El is one of the most important American gods and the personification of living music.
He is a god that from the sweat of the impotent youth is incarnate and self empowered.
According to another myth he is the son of the pearl goddess Gladis and Vernos the god of darkness.
Southerners believe that El fires up his Stutz each night and cruises through the veins of the black rhythm bringing anguish.
Herewith he is accompanied by the botox goddess Prisis and her daughter Lisis and each day the monster Driesos attempts to hinder his progress.
In the evening El is swallowed by his mother Nickoupopolas and in the morning reborn.
El is also King as god and since the second dynasty noted artists have called themselves ‘sons of El’.
In Memphis both Sun and Graceland, home of the oracles, are worshiped as manifestations of the music god.
In this city the slaves to music build temples for El.
From these temples little remains.
The underworld resounded with the clattering of gold, Drowned in greed and the worship of false gods.
The birds flew in syrupy optimism toward the shadow.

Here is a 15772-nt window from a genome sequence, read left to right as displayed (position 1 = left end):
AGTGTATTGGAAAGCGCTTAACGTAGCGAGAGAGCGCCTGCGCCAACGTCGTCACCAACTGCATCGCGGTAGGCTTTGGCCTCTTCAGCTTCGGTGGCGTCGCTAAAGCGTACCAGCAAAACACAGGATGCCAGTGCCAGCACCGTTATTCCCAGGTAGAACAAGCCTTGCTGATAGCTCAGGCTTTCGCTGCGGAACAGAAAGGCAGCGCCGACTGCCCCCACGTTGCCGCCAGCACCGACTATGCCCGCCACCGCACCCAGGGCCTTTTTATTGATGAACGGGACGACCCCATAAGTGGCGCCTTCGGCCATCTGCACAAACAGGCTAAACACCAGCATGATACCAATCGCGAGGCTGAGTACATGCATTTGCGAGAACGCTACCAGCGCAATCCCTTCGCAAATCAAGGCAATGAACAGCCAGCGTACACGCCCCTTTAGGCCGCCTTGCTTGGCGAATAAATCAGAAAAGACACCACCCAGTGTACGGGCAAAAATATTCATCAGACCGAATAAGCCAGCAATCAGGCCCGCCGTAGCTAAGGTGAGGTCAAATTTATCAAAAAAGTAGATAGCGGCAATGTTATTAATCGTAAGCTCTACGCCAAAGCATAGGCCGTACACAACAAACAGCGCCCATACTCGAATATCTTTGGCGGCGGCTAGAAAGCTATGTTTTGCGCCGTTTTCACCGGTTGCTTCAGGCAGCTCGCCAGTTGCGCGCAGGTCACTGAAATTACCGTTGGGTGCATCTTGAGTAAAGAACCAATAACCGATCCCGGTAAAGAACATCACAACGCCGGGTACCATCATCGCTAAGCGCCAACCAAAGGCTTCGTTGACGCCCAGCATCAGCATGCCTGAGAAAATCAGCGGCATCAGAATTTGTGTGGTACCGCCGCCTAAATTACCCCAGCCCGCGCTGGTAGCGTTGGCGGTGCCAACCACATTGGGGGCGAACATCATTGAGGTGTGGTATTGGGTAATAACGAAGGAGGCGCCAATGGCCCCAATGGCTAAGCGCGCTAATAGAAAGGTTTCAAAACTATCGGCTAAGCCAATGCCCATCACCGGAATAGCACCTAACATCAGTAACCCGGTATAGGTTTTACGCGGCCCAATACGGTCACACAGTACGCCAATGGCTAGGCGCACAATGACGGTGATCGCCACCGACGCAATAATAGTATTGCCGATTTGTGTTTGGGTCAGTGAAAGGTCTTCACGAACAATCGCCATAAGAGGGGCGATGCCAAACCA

The grey and balding citizens from the cursed outer neighborhoods sat in fear chasing away the heat with youthful memories.
The youth, to escape the suffocating heat, fell en mass to the old river running just outside the imaginary city walls.
The vegetation sipped thankfully at the humidity, but still wilted slowly under the shimmering yellow globe behind the clear blue blanket of the sky.
But none of this affected the city. In fact, as usual there was a melodious cheerfulness.
Even the chronic love-sickness and the sorrow of their origin couldn’t take away the happiness in the faces of the black city dwellers.
‘Whites Only’ was written on a sign at the service station, together with the price of fuel.
In the near distance a canvased backed lorry bounced modestly on.
The canvas siding of the truck was adorned with the logo of a purveyor of all things electrical.
A cloud of grey consumed the sign in a moment of dusty mist.
A pimpled young man in a striking pink shirt and a provocative dark brown quiff played somewhat nervously with the knobs on the radio in the dashboard of the truck.
Through the crackle racially bound tones built to a roar.
From wooden white gospel to black sung blues wrapped in three meager chords.
At this point our young driver pulled his hand away.